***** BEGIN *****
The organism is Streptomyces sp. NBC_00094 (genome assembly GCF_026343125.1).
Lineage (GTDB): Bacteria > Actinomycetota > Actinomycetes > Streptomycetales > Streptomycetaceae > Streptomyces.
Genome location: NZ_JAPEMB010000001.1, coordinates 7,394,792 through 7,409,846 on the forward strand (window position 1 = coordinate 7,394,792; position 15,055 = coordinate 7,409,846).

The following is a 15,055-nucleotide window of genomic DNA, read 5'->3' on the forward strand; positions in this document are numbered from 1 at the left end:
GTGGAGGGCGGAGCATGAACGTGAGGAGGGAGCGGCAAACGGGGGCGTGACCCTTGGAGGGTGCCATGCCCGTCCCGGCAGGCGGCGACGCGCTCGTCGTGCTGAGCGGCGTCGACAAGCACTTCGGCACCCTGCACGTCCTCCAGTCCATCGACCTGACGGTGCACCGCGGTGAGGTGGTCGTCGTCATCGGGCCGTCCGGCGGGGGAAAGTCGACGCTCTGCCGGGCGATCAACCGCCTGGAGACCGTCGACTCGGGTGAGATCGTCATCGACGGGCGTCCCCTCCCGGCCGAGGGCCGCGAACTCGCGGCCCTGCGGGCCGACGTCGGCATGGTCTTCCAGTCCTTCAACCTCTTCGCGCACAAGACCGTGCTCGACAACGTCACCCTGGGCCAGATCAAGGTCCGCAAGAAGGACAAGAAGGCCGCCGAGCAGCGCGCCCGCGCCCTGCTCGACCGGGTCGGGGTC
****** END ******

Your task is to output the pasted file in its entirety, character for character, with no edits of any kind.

The organism is Streptomyces sp. NBC_00094 (genome assembly GCF_026343125.1).
Lineage (GTDB): Bacteria > Actinomycetota > Actinomycetes > Streptomycetales > Streptomycetaceae > Streptomyces.
Genome location: NZ_JAPEMB010000001.1, coordinates 7,394,792 through 7,409,846 on the forward strand (window position 1 = coordinate 7,394,792; position 15,055 = coordinate 7,409,846).

The following is a 15,055-nucleotide window of genomic DNA, read 5'->3' on the forward strand; positions in this document are numbered from 1 at the left end:
GTGGAGGGCGGAGCATGAACGTGAGGAGGGAGCGGCAAACGGGGGCGTGACCCTTGGAGGGTGCCATGCCCGTCCCGGCAGGCGGCGACGCGCTCGTCGTGCTGAGCGGCGTCGACAAGCACTTCGGCACCCTGCACGTCCTCCAGTCCATCGACCTGACGGTGCACCGCGGTGAGGTGGTCGTCGTCATCGGGCCGTCCGGCGGGGGAAAGTCGACGCTCTGCCGGGCGATCAACCGCCTGGAGACCGTCGACTCGGGTGAGATCGTCATCGACGGGCGTCCCCTCCCGGCCGAGGGCCGCGAACTCGCGGCCCTGCGGGCCGACGTCGGCATGGTCTTCCAGTCCTTCAACCTCTTCGCGCACAAGACCGTGCTCGACAACGTCACCCTGGGCCAGATCAAGGTCCGCAAGAAGGACAAGAAGGCCGCCGAGCAGCGCGCCCGCGCCCTGCTCGACCGGGTCGGGGTC